In 1848 other affected towns also held meetings and sent delegates to the Huntsville meeting. Galveston, being a seaport near the mouth of the Trinity, had an especially vested interest in the river being made more navigable. Galveston Mayor Joseph Bates was chairman of that meeting.
The Trinity River was booming in 1848. Two new towns on the river—Taos (Porter’s Bluff in Navarro County) and Pine Bluff (Freestone County; see map below)—ran ads in the May 27 Clarksville Northern Standard promoting their advantages as river ports. Taos claimed to be the northernmost port on the river. It was used by shallow-draft steamboats that traveled the Trinity before the Civil War, hauling supplies upriver and hauling cotton downriver.
Both Porter’s Bluff and Pine Bluff, like Magnolia, have vanished.
The January 25, 1849 Weekly Houston Telegraph reported that the board appointed at the 1848 Huntsville convention devised a plan “to remove the snags, logs, and bending timber in the same manner that new roads are cut out.”
“It is estimated that a week or ten days employed along the whole river will be sufficient to render it navigable.”
“A week or ten days”? Yet more famous last words.
By 1849, of course, Texas was part of the Union. After the Huntsville convention, Congress in 1852 authorized $3,000 to survey the river. Lieutenant William Whiting of the Army Corps of Engineers deemed the Trinity “the deepest and least obstructed river in the State of Texas” and reported that the river could be improved for $31,800 ($914,000 today). But Congress failed to appropriate the money.
Nonetheless, optimism continued to flow through the Trinity valley. The June 20, 1850 Weekly Houston Telegraph reprinted the (Dallas?) Herald’s report that “the obstructions encountered by Mr. Runyon with his Keel boat from Porter’s [Bluff] to Pine Bluff were inconsiderable and could be easily removed, being small rafts that had lodged in the river.” The Herald ended its report with this prediction: “there’s a better day a coming.”
In an article in the Dallas Morning News of July 14, 1889 an “old settler” remembered attempts to make the Trinity River navigable to Dallas and recalled one attempt to reach Dallas by steamboat that was successful.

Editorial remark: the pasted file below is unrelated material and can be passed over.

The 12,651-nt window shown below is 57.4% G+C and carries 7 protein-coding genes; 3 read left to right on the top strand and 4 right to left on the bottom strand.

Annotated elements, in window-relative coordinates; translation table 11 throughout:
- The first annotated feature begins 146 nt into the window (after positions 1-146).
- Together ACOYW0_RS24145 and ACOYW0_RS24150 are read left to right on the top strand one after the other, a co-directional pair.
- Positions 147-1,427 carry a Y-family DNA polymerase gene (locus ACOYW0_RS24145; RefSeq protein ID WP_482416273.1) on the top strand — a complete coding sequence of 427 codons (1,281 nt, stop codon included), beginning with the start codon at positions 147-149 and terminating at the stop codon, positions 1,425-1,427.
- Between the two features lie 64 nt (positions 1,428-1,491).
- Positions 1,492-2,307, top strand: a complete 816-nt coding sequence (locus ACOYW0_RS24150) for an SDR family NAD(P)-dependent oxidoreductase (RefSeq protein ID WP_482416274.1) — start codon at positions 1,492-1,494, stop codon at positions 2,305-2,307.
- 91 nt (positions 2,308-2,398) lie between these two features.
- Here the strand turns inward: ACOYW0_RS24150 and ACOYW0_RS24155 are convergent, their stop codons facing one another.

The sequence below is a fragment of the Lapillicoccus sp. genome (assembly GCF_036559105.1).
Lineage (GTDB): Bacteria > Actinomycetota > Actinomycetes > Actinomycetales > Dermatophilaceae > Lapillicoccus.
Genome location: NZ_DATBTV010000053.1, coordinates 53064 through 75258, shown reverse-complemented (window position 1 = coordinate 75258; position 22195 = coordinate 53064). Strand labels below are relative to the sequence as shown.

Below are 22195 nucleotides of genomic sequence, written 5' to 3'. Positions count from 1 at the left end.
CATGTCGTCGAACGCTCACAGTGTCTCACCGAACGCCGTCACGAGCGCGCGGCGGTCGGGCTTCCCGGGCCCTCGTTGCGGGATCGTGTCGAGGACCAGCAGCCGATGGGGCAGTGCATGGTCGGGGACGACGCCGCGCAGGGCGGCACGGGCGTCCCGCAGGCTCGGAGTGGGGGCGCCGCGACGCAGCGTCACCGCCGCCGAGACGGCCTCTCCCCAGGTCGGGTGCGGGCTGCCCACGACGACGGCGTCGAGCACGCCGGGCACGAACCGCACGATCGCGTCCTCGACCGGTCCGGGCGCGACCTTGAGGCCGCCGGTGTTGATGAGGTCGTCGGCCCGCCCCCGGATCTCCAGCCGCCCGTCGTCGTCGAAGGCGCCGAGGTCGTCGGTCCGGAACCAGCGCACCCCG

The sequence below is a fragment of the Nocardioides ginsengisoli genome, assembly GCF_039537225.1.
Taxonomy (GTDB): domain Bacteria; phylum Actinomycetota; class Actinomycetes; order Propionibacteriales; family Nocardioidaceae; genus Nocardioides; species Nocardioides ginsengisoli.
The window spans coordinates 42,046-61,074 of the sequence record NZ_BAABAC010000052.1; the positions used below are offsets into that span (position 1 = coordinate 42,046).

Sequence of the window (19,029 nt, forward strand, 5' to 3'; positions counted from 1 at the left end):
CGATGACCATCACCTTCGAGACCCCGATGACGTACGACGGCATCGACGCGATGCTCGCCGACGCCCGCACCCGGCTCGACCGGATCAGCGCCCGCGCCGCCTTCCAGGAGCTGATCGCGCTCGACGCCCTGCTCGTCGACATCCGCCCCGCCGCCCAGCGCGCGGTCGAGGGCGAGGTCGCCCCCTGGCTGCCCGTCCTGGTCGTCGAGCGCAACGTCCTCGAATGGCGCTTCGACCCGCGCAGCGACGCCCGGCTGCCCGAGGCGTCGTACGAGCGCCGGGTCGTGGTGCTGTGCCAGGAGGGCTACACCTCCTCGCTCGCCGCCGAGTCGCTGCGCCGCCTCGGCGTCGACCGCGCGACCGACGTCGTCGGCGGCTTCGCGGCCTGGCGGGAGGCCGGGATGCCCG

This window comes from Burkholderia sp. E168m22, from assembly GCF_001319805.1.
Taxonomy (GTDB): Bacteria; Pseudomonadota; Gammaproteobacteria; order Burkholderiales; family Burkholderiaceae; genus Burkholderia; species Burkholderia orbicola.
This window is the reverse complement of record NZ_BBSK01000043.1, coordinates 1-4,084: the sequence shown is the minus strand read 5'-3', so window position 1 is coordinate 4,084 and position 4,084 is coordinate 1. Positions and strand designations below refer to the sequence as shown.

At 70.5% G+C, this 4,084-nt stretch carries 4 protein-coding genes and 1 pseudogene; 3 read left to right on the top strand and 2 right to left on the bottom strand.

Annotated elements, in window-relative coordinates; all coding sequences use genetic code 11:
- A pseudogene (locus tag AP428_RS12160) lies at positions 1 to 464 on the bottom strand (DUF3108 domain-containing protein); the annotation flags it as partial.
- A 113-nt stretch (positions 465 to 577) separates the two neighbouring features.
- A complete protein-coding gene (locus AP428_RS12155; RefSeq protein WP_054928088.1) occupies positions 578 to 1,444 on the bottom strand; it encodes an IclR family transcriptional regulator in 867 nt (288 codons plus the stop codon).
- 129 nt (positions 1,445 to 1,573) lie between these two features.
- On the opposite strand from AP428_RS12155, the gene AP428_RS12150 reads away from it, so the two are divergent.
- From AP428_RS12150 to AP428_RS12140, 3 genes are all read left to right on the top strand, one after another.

In 1868 a shallow-draft steamboat had traveled as far upstream as the mouth of the East Fork of the Trinity. The East Fork is the easternmost of the four forks of the Trinity, and its mouth is several miles southeast of Dallas (see map below). The owner of the boat rode into Dallas on horseback and recruited people to help him move the boat the rest of the way to Dallas. The report does not say how those people coaxed the boat those last several miles. But the steamboat did dock at the ferry landing at the foot of what is now Commerce Street, and “the natives went wild.” The “old settler” said that was the only time a steamboat ever reached Dallas.
Nonetheless, in 1878 A. B. Norton‘s Intelligencer newspaper optimistically proclaimed Dallas to be the “head of Steamboat navigation and the Railroad crossing of the Trinity River.”
And in 1891 the Trinity River Navigation Company would organize in Dallas and issue stock. Among the stockholders was Dallas Morning News publisher G. B. Dealey. (Photo from the Dallas Historical Society.)
In 1893 the Trinity River Navigation Company’s steamboat Harvey would reach Dallas from Galveston after the snag boat Dallas (top photo) cleared the last twenty miles of snags in the river in southeast Dallas County. The crew of the Harvey also had to clear snags and overhanging trees as it poked along northward. (Photo from the Dallas Historical Society.)